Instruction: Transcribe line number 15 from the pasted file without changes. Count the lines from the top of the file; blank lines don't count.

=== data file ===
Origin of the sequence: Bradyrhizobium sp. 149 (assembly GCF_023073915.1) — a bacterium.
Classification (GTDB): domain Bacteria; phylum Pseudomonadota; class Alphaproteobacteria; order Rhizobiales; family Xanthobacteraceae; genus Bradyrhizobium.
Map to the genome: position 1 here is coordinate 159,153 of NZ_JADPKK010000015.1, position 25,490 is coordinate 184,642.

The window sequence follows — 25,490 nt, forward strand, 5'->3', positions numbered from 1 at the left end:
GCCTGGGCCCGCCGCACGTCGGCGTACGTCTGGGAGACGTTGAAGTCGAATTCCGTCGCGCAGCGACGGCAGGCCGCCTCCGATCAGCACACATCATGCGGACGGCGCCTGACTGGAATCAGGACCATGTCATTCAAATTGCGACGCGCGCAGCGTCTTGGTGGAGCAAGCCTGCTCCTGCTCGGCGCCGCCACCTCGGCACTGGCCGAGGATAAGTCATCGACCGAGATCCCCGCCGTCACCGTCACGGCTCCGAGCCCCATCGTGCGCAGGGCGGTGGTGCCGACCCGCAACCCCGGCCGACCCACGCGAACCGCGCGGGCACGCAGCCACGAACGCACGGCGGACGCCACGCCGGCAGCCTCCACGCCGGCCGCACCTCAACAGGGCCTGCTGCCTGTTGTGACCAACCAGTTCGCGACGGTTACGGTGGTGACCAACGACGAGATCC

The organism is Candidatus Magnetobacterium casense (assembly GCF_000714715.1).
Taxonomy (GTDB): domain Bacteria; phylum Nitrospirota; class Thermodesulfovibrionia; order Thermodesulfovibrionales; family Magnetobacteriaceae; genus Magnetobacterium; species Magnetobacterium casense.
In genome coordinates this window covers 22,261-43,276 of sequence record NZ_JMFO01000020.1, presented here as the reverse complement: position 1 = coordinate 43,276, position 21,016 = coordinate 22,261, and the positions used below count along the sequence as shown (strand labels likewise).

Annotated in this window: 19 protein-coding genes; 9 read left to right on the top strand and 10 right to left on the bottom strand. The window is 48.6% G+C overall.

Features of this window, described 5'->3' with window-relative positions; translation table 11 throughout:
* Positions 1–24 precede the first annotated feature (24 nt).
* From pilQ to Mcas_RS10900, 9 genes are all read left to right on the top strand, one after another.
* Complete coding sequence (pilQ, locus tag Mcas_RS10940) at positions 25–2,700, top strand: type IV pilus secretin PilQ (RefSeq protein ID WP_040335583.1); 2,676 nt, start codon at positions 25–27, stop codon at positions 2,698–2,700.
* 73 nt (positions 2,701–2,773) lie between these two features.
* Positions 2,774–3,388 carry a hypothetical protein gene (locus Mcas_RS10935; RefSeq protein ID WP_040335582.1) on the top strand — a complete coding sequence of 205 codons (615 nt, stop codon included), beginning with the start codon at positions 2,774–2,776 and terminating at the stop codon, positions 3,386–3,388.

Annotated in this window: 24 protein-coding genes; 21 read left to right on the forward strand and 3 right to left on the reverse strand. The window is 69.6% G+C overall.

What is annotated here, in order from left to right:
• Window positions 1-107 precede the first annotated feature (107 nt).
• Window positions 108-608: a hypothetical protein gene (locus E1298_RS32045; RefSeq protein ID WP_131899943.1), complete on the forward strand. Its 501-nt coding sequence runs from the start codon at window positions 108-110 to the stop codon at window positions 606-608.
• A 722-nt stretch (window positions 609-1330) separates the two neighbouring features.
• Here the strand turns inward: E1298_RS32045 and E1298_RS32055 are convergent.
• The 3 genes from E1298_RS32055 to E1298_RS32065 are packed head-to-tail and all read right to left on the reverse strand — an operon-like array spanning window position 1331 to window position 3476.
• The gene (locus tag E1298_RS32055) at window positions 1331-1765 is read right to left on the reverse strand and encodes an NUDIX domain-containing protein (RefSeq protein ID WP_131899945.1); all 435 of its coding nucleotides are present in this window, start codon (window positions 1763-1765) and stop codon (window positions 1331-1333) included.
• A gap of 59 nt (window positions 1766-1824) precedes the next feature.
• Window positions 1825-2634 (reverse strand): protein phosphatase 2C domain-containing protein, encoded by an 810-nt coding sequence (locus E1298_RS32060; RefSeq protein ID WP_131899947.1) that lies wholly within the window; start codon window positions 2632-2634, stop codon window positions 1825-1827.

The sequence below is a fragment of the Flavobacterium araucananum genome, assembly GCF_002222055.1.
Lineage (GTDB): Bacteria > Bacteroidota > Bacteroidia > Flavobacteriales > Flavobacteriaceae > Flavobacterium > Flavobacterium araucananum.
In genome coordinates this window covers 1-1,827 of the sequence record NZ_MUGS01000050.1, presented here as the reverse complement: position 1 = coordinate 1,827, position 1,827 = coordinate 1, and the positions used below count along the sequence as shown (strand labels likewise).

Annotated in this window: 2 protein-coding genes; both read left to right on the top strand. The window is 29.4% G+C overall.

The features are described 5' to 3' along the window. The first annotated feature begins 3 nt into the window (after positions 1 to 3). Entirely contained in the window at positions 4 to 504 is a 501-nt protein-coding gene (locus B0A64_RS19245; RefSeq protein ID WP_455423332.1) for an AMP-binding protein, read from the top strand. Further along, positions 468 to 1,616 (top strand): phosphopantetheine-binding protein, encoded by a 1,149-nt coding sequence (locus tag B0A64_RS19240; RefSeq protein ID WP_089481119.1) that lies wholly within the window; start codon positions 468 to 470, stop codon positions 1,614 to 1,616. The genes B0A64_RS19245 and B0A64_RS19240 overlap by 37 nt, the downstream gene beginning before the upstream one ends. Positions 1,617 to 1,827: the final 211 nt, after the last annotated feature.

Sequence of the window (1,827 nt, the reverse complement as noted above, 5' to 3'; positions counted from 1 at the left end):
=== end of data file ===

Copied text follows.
* Positions 2,774–3,388 carry a hypothetical protein gene (locus Mcas_RS10935; RefSeq protein ID WP_040335582.1) on the top strand — a complete coding sequence of 205 codons (615 nt, stop codon included), beginning with the start codon at positions 2,774–2,776 and terminating at the stop codon, positions 3,386–3,388.